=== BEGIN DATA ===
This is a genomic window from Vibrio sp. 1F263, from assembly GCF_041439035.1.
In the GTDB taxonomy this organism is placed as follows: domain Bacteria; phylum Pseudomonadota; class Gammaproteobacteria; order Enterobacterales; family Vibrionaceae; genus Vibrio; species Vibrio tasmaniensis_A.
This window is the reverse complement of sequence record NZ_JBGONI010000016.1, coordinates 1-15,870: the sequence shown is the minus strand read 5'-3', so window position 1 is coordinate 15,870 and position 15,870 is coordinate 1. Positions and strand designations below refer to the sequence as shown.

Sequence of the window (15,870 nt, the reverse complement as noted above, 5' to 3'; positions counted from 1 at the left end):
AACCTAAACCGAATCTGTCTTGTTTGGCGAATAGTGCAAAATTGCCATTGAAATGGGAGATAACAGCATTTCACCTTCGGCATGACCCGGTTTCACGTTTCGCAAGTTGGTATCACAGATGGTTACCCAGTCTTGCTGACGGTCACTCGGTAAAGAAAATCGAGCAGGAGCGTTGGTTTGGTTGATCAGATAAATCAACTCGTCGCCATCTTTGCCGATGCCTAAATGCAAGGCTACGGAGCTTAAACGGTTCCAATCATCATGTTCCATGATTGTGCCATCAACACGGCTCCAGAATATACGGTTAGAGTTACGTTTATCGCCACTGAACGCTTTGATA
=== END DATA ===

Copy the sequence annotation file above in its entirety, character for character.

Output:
This is a genomic window from Vibrio sp. 1F263, from assembly GCF_041439035.1.
In the GTDB taxonomy this organism is placed as follows: domain Bacteria; phylum Pseudomonadota; class Gammaproteobacteria; order Enterobacterales; family Vibrionaceae; genus Vibrio; species Vibrio tasmaniensis_A.
This window is the reverse complement of sequence record NZ_JBGONI010000016.1, coordinates 1-15,870: the sequence shown is the minus strand read 5'-3', so window position 1 is coordinate 15,870 and position 15,870 is coordinate 1. Positions and strand designations below refer to the sequence as shown.

Sequence of the window (15,870 nt, the reverse complement as noted above, 5' to 3'; positions counted from 1 at the left end):
AACCTAAACCGAATCTGTCTTGTTTGGCGAATAGTGCAAAATTGCCATTGAAATGGGAGATAACAGCATTTCACCTTCGGCATGACCCGGTTTCACGTTTCGCAAGTTGGTATCACAGATGGTTACCCAGTCTTGCTGACGGTCACTCGGTAAAGAAAATCGAGCAGGAGCGTTGGTTTGGTTGATCAGATAAATCAACTCGTCGCCATCTTTGCCGATGCCTAAATGCAAGGCTACGGAGCTTAAACGGTTCCAATCATCATGTTCCATGATTGTGCCATCAACACGGCTCCAGAATATACGGTTAGAGTTACGTTTATCGCCACTGAACGCTTTGATA